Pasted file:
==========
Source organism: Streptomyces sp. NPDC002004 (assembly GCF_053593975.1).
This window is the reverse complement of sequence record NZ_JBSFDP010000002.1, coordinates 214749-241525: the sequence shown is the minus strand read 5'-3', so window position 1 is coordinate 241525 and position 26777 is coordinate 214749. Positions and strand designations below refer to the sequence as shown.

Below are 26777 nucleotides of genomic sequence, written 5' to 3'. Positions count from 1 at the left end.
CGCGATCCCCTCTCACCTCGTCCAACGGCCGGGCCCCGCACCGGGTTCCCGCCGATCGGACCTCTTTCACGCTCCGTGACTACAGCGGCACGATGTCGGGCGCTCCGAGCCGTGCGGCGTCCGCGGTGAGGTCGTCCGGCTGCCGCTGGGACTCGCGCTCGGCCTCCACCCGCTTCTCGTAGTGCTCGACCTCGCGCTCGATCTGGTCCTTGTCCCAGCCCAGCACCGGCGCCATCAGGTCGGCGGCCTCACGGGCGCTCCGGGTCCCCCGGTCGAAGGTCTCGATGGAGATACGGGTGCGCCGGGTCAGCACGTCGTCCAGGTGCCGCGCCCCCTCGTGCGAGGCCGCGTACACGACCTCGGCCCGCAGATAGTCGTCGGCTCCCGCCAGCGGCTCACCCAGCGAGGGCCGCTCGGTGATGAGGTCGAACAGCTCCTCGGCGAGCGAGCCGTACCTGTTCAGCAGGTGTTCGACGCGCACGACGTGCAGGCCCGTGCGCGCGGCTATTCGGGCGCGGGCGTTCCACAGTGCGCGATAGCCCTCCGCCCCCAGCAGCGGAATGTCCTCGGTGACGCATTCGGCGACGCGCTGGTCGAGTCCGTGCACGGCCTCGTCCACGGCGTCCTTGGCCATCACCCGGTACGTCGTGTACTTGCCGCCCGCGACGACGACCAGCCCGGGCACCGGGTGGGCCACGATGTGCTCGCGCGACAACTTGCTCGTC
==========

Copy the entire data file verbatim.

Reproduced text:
Source organism: Streptomyces sp. NPDC002004 (assembly GCF_053593975.1).
This window is the reverse complement of sequence record NZ_JBSFDP010000002.1, coordinates 214749-241525: the sequence shown is the minus strand read 5'-3', so window position 1 is coordinate 241525 and position 26777 is coordinate 214749. Positions and strand designations below refer to the sequence as shown.

Below are 26777 nucleotides of genomic sequence, written 5' to 3'. Positions count from 1 at the left end.
CGCGATCCCCTCTCACCTCGTCCAACGGCCGGGCCCCGCACCGGGTTCCCGCCGATCGGACCTCTTTCACGCTCCGTGACTACAGCGGCACGATGTCGGGCGCTCCGAGCCGTGCGGCGTCCGCGGTGAGGTCGTCCGGCTGCCGCTGGGACTCGCGCTCGGCCTCCACCCGCTTCTCGTAGTGCTCGACCTCGCGCTCGATCTGGTCCTTGTCCCAGCCCAGCACCGGCGCCATCAGGTCGGCGGCCTCACGGGCGCTCCGGGTCCCCCGGTCGAAGGTCTCGATGGAGATACGGGTGCGCCGGGTCAGCACGTCGTCCAGGTGCCGCGCCCCCTCGTGCGAGGCCGCGTACACGACCTCGGCCCGCAGATAGTCGTCGGCTCCCGCCAGCGGCTCACCCAGCGAGGGCCGCTCGGTGATGAGGTCGAACAGCTCCTCGGCGAGCGAGCCGTACCTGTTCAGCAGGTGTTCGACGCGCACGACGTGCAGGCCCGTGCGCGCGGCTATTCGGGCGCGGGCGTTCCACAGTGCGCGATAGCCCTCCGCCCCCAGCAGCGGAATGTCCTCGGTGACGCATTCGGCGACGCGCTGGTCGAGTCCGTGCACGGCCTCGTCCACGGCGTCCTTGGCCATCACCCGGTACGTCGTGTACTTGCCGCCCGCGACGACGACCAGCCCGGGCACCGGGTGGGCCACGATGTGCTCGCGCGACAACTTGCTCGTC